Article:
Cincinnati The head coach was dry as he ran off the field after clinching a title — no celebratory sideline dousing. Players’ eyes were dry, too — all the tears had been wrung out.
In their finest moment, the Cincinnati Bengals didn’t act like champions. Maybe it was the ugly way they won. Maybe those tearful practices and wrenching eulogies had something to do with it as well.
Either way, they were in the playoffs.
Carson Palmer’s touchdown pass to Chad Ochocinco completed a 98-yard drive in the closing minutes Sunday, sending Cincinnati to a 17-10 victory over the Kansas City Chiefs that clinched the AFC North title five days after the Bengals buried teammate Chris Henry.
They wore the receiver’s No. 15 on their helmets and their hearts.
“I’m not jumping for joy or glee, just thinking about ‘15’ once that clock hits zero,” Ochocinco said. “That was everybody’s mind-set, to go out and win this one for him.”
The Bengals (10-5) reached the playoffs for only the second time in the past 19 years after dealing with Henry’s death. His wooden locker stall still has his shoulder pads resting on the top shelf, an assortment of shoes on the bottom rack and his helmet hanging from the side — almost as though he would show up at any moment and suit up.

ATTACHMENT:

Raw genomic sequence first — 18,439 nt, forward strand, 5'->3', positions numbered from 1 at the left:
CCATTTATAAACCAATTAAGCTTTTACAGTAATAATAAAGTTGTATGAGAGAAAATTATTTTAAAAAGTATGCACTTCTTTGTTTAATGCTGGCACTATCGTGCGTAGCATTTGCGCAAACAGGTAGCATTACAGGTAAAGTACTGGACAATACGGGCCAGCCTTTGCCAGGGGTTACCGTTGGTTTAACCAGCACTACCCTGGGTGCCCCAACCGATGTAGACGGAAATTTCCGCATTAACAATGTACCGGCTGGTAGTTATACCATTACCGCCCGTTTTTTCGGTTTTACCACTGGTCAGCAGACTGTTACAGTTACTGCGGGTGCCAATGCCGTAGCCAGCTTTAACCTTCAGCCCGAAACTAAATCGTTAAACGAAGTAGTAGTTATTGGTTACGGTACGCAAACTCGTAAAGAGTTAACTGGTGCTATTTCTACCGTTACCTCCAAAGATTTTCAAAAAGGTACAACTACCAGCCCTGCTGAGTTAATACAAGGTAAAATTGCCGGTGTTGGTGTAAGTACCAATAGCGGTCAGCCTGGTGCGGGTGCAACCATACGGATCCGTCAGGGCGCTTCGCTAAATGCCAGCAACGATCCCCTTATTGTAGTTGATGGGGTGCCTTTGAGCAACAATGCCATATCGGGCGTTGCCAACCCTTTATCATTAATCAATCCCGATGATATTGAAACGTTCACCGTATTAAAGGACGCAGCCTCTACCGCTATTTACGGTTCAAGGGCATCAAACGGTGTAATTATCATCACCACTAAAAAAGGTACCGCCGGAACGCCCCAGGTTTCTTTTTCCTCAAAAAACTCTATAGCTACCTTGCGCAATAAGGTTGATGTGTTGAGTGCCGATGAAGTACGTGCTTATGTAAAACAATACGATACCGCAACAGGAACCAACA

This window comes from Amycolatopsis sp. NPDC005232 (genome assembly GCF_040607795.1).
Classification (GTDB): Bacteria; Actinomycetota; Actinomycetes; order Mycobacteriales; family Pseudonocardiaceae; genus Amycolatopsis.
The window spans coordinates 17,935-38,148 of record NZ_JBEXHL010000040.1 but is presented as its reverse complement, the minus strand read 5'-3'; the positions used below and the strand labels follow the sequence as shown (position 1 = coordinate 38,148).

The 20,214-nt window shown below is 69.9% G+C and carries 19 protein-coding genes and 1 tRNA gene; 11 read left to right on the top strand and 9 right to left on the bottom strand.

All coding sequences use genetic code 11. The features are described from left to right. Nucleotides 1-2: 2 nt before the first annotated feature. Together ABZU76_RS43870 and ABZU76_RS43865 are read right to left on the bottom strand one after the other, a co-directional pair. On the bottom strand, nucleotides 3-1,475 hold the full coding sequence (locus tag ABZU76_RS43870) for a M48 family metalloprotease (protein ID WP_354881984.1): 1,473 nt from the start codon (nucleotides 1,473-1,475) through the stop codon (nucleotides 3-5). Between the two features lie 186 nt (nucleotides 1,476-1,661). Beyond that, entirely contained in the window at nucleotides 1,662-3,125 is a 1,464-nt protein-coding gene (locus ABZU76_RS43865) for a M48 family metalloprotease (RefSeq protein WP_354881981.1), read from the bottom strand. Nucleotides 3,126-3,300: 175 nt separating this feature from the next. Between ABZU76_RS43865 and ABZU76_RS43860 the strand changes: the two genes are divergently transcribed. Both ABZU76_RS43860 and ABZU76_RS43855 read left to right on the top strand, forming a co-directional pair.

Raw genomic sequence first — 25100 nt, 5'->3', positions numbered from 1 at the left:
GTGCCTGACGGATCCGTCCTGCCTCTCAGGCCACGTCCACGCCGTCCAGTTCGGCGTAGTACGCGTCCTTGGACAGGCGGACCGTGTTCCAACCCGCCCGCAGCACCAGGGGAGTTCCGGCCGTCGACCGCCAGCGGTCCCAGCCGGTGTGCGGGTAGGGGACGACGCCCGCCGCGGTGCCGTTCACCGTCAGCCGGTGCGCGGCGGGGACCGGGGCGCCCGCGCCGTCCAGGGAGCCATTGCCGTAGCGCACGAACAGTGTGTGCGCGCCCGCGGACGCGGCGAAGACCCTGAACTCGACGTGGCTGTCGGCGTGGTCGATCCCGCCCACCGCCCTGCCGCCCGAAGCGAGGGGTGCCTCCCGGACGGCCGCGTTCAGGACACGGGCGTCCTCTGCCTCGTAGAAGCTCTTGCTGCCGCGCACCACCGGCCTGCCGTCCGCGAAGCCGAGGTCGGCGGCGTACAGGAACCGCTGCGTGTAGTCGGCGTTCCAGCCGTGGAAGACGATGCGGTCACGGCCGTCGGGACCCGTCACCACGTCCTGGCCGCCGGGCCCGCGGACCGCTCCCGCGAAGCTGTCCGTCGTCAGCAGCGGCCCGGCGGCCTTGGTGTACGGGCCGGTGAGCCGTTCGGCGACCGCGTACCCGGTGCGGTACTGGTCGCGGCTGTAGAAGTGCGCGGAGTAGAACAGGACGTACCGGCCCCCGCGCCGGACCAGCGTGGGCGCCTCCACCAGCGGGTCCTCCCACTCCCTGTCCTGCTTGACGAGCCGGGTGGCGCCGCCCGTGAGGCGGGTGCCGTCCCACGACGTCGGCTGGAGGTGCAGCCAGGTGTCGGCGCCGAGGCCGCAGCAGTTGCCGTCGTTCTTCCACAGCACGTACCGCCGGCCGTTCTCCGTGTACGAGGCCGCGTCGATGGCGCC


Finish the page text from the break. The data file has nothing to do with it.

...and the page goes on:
Given the mood, the Chiefs (3-12) stayed close in a ragged game against a team finishing a very rough week. The Bengals lost in San Diego on Sunday, had a late flight home, then flew to New Orleans on Tuesday to attend Henry’s funeral. The receiver died from injuries suffered during what police describe as a domestic dispute in North Carolina last week.
“It was a long week,” Palmer said. “We didn’t have an off day. We fly back from the coast, and the time change got us. Then we fly to New Orleans and don’t get back until like 7:30 p.m. That was a long, emotional day. We were drained and tired.”
One good drive at the end was enough.